Satellite cities such as Tongzhou were designed to relieve population pressure on Beijing. The government declared in 1991 it would build 14 such hubs on the capital’s outskirts.

By 2020, the government expects the satellite cities to house 5.7 million of Beijing’s current 19.6 million residents, according to Beijing Municipal Planning Commission.

Yet urban planning experts say China’s piecemeal attempts at reducing population density by moving people to satellite cities are not working.

“Although the intention was to create new and independent economic and cultural centers, most of the satellite towns remain economically dependent on Beijing, and have only become dormitory towns,” Jeffrey Johnson, who specialises in Chinese megacities at New York’s Columbia University, said in emailed comments.

In Tongzhou, clusters of drab high-rise apartments, many half-empty, dot the town 33 kilometres (20 miles) from Beijing’s city centre. Styled after faux European villas, some of the apartments’ facades have Roman columns and names like “New Village”.

“I came here because I could only afford the housing prices in this part of Beijing,” said Ma Teng, 29, who moved from central Anhui province. “When I bought my apartment in 2007, the area around was desolate. There is no entertainment, you can’t even go to a movie here.”


Johnson said satellite cities need to be developed far enough away from the urban core to encourage independence and discourage commuting. For now, that isn’t happening.

On a weekday morning at Beijing’s Tiantongyuanbei subway station, an outlying hub about 21 km north of the city centre, thousands of commuters are crammed nose-to-neck.

“Yeah, it’s annoying, it’s crowded. But it’s also our best option,” Zhang Yu, a 30-year-old make-up sales associate said, before plunging into the press of bodies. Her two-hour commute began with a 15-minute wait just to get to the station door.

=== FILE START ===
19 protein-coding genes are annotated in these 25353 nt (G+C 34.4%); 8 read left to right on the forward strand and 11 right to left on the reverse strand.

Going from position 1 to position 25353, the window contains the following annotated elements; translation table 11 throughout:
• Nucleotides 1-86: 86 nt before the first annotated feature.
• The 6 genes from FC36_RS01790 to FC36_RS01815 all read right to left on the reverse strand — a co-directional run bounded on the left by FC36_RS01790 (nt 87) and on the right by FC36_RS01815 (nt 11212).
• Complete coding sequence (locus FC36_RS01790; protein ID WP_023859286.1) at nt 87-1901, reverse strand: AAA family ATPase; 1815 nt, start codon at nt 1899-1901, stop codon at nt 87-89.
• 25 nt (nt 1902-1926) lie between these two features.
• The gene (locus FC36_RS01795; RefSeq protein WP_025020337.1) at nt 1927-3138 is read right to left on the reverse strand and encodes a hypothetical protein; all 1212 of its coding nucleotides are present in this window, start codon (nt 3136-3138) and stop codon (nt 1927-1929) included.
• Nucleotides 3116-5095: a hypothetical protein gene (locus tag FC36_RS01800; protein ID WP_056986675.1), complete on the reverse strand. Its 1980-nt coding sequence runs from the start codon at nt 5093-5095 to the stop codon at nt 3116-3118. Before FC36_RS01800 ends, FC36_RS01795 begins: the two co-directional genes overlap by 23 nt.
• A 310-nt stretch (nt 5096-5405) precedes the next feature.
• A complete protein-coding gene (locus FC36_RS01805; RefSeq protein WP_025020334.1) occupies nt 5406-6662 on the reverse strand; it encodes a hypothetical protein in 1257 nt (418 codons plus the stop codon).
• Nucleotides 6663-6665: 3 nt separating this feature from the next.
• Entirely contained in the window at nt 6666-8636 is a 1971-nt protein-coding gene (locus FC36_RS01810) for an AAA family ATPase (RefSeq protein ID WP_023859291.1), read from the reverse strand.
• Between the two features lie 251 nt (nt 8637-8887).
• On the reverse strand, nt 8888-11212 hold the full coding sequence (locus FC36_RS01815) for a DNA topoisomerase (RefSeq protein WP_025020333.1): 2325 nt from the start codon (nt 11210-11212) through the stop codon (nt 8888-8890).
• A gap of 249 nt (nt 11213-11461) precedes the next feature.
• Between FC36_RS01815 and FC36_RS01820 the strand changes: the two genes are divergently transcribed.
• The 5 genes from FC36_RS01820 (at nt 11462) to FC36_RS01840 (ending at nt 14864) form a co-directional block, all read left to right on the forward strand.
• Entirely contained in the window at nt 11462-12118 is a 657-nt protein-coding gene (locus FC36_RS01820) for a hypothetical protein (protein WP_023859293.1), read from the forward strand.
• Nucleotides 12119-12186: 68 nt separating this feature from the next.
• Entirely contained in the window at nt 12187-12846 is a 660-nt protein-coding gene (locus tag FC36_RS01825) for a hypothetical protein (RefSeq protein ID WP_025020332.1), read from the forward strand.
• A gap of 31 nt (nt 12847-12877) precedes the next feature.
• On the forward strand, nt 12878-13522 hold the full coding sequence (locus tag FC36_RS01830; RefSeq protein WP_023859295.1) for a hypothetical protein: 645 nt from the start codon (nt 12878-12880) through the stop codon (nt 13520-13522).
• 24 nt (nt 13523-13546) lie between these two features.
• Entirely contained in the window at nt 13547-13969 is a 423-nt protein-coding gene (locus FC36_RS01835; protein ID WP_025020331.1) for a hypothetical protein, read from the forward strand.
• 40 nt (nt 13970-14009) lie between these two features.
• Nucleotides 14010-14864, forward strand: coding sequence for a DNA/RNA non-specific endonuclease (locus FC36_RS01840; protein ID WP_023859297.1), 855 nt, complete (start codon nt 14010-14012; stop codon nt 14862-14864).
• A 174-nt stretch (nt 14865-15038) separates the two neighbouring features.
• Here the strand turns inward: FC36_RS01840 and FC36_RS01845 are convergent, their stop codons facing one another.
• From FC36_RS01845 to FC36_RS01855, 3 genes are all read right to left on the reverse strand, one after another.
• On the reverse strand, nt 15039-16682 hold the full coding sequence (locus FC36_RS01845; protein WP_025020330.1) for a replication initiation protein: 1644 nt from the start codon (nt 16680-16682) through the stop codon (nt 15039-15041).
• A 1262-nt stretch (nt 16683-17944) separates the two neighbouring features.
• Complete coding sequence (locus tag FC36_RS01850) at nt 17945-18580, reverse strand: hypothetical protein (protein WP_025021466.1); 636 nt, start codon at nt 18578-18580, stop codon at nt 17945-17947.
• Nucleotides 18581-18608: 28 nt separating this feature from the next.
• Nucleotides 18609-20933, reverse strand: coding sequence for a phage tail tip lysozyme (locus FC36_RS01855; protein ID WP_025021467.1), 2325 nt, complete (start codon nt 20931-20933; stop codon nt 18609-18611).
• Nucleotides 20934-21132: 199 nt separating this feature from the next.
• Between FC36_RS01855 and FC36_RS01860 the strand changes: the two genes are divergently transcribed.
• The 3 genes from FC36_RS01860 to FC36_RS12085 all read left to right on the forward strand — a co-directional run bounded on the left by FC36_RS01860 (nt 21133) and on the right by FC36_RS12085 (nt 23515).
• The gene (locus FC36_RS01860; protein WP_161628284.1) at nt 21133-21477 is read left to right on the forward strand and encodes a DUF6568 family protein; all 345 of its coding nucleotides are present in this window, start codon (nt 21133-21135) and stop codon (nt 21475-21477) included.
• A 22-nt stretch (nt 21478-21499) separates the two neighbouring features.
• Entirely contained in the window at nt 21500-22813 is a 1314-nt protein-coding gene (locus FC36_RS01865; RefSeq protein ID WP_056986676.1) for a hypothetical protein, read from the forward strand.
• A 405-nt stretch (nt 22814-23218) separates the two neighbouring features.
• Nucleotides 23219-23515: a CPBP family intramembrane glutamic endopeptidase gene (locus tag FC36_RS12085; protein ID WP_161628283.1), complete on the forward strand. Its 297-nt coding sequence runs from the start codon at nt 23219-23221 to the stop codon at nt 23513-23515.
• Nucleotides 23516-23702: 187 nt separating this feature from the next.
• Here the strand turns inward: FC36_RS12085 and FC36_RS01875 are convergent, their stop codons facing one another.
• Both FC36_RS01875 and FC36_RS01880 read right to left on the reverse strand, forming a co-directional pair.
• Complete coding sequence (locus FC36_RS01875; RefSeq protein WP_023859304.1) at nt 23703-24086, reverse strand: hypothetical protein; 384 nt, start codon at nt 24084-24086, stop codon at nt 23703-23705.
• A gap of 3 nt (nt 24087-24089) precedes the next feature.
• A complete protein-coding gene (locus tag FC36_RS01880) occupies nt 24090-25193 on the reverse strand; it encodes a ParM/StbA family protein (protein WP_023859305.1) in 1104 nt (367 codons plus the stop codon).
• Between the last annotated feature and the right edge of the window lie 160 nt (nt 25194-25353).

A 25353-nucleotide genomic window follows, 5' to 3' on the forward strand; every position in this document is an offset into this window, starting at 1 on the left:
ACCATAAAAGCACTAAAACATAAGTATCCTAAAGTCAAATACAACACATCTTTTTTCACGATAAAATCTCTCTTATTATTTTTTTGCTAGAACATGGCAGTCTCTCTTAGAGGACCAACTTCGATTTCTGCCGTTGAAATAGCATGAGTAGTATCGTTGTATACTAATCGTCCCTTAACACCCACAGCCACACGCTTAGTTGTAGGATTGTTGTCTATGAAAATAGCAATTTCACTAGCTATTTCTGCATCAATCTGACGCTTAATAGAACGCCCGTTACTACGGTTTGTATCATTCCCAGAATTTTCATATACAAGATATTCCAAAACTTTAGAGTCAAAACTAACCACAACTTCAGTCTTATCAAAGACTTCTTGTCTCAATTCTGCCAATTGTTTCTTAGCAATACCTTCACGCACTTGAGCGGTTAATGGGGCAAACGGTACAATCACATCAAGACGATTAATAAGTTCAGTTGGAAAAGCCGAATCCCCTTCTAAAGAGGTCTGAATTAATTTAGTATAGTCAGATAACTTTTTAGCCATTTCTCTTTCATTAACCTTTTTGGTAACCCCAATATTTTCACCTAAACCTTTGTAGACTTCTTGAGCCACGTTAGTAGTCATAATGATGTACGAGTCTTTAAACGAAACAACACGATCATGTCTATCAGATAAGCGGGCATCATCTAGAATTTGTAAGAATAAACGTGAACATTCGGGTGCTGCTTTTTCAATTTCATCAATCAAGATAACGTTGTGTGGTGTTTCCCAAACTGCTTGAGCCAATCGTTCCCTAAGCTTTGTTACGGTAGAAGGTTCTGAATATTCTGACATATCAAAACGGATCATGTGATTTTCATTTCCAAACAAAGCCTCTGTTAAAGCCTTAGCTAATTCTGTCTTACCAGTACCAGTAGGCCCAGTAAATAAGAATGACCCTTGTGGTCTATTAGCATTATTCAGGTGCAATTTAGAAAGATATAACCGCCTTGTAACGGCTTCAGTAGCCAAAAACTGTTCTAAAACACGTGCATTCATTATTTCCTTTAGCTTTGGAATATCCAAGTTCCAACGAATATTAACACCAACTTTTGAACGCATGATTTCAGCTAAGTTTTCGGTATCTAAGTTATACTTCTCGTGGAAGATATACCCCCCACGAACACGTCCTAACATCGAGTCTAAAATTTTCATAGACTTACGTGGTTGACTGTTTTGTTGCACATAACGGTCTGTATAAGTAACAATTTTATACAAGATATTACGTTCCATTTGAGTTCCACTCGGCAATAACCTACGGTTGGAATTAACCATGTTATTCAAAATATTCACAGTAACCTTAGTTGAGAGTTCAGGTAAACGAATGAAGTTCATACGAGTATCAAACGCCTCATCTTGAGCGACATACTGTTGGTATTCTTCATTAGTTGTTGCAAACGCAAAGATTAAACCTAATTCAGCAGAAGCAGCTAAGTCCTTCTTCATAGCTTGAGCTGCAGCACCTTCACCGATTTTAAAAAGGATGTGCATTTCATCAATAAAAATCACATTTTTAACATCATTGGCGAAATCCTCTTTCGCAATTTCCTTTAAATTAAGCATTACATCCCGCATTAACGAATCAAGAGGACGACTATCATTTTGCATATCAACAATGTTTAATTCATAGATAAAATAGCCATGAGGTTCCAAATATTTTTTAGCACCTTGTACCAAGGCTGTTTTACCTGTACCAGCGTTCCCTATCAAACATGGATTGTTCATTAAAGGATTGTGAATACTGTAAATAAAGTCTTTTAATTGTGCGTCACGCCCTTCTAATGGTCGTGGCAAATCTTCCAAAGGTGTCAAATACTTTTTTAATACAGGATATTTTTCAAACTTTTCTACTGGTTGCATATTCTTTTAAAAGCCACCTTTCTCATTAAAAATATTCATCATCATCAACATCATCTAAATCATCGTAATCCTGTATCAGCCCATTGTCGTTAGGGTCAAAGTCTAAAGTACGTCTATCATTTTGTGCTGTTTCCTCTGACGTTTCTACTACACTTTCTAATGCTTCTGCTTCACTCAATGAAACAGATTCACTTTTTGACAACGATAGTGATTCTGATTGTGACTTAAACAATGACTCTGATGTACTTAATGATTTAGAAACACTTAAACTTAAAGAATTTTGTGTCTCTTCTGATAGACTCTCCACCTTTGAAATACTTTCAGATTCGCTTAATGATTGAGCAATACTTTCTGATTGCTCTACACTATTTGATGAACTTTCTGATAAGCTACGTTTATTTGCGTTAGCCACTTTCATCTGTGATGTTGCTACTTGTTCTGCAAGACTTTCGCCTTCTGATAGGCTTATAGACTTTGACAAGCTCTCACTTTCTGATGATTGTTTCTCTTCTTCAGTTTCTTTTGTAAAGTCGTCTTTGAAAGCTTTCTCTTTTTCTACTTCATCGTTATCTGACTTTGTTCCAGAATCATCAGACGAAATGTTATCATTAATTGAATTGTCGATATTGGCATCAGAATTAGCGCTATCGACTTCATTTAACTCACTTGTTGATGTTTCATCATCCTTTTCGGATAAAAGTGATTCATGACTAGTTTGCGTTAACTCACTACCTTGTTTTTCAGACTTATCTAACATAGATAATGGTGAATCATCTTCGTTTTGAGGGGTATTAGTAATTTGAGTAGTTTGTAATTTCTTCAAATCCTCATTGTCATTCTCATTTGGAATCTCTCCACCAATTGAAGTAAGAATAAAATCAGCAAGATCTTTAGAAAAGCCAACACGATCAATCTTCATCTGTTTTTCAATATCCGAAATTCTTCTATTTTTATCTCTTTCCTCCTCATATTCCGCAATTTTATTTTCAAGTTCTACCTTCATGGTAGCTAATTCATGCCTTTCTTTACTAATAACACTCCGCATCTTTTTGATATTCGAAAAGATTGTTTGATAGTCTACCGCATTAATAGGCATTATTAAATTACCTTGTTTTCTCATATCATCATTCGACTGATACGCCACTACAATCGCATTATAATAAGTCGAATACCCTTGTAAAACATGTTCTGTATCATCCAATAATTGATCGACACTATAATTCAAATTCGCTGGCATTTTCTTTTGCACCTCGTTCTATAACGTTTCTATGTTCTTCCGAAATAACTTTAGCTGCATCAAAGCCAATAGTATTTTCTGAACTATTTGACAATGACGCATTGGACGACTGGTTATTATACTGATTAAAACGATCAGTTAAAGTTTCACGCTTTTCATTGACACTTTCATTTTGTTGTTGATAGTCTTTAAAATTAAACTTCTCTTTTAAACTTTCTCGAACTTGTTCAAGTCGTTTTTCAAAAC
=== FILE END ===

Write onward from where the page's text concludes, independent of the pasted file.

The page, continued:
Population growth in China’s megacities outpaces growth in the country’s more moderately sized cities, according to a 2011 report on China’s cities published by the Chinese Academy of Sciences. China has between three and seven megacities, depending on different calculations, with several on the cusp.

To ease population pressures, the Beijing government said it plans to move thousands of residents out of the city centre, has shut down schools for migrant workers’ children and ordered low-rent housing in underground shelters to be cleared out.

Nationally, the government is encouraging the growth of cities inland as well.

To accommodate the onrush of new city dwellers across the country, China will have to pave 5 billion square metres of road, construct 5 million buildings, including 50,000 skyscrapers, and add up to 170 mass transit systems, a report by consultants McKinsey & Co says. All by 2025, it added, when China would have 221 cities with one million or more people.

Some countries need to build new capitals.

Jakarta, Indonesia’s capital, is overcrowded with about 10 million people and growing quickly. The city is prone to flooding and rising sea levels, is sinking in parts because of excess ground water extraction, is chronically congested and is in an earthquake zone. The government has raised the idea of moving out.

But building a new city means good planning is vital.

Officials in Beijing said in mid-October the government plans to pump 10 billion yuan over five years into Tongzhou to connect it by highway to the international airport, and build a university campus and a children’s hospital, making it a “magnetic pole” for development.

It might take more than that.

“Any kind of plan for decentralising the population requires a series of policies that work together,” said Wang Jianguo, a senior project officer on urbanisation at the Asian Development Bank’s Beijing office. “If you only have a population policy without an employment policy, without an industry development policy, education, medical policy, it won’t work.”

Additional reporting by the Beijing newsroom, Chris Buckley and Langi Chiang; Editing by David Fogarty